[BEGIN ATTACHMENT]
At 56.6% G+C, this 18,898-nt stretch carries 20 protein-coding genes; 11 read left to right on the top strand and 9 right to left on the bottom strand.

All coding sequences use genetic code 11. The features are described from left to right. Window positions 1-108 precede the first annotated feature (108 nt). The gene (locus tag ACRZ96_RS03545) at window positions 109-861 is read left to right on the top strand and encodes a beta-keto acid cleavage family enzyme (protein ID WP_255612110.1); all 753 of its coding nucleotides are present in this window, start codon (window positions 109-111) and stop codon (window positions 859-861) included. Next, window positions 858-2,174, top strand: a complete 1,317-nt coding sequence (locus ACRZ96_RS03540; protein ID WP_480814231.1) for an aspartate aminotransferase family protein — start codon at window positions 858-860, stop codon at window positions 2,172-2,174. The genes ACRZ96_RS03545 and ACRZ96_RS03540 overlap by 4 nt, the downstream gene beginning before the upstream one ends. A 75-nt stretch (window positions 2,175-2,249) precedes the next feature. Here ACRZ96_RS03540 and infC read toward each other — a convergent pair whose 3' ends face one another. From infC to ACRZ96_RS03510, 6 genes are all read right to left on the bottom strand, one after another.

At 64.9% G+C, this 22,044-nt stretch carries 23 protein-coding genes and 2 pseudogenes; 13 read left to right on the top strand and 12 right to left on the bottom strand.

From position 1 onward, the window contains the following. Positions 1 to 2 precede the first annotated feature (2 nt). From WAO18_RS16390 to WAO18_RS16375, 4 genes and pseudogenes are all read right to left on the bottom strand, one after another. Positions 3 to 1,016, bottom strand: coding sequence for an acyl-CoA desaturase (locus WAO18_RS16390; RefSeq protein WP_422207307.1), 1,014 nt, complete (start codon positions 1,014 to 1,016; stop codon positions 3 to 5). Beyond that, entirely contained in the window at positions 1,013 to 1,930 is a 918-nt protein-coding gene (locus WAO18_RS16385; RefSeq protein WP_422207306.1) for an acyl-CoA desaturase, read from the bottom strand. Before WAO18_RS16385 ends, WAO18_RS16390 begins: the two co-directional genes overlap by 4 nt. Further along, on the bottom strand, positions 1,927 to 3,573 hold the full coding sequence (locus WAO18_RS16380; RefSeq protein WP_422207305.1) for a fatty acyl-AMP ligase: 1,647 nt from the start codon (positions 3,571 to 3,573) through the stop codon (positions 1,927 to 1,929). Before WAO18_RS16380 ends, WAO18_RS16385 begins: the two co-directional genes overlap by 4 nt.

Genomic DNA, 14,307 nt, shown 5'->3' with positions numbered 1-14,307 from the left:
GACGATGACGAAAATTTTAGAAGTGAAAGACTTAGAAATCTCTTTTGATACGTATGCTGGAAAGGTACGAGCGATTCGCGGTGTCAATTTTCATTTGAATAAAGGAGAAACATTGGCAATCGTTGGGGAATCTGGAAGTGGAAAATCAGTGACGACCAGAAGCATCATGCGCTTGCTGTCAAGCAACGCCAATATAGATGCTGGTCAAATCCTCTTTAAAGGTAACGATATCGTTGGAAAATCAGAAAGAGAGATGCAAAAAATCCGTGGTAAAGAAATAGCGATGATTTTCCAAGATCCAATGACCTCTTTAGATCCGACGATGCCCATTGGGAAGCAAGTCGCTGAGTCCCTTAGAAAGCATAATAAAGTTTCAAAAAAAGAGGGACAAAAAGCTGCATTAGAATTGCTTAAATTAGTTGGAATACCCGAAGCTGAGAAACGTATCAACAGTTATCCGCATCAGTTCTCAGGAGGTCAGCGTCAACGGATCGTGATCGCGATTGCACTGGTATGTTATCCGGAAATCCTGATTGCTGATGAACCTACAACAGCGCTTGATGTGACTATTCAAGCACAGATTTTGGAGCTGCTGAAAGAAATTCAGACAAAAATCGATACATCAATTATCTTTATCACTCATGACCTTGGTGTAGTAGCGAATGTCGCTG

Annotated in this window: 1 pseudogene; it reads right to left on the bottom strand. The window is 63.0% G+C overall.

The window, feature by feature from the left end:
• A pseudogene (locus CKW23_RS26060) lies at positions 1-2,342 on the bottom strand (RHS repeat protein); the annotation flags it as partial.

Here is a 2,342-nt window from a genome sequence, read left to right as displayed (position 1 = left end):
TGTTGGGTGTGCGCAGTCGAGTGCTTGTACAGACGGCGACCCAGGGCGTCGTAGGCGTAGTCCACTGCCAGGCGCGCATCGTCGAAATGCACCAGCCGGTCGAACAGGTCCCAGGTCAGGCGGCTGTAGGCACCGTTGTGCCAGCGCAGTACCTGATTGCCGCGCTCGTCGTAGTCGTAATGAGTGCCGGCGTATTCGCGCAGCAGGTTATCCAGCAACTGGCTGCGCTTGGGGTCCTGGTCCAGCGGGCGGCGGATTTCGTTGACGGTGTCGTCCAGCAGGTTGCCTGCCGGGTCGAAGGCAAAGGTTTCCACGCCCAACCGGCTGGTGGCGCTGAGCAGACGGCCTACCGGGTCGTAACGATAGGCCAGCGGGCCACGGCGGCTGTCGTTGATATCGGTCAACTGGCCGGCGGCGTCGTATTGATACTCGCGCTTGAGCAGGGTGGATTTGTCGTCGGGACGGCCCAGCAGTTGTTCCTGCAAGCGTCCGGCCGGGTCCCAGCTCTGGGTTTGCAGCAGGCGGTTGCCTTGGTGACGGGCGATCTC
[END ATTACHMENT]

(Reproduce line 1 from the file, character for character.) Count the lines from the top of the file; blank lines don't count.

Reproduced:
At 56.6% G+C, this 18,898-nt stretch carries 20 protein-coding genes; 11 read left to right on the top strand and 9 right to left on the bottom strand.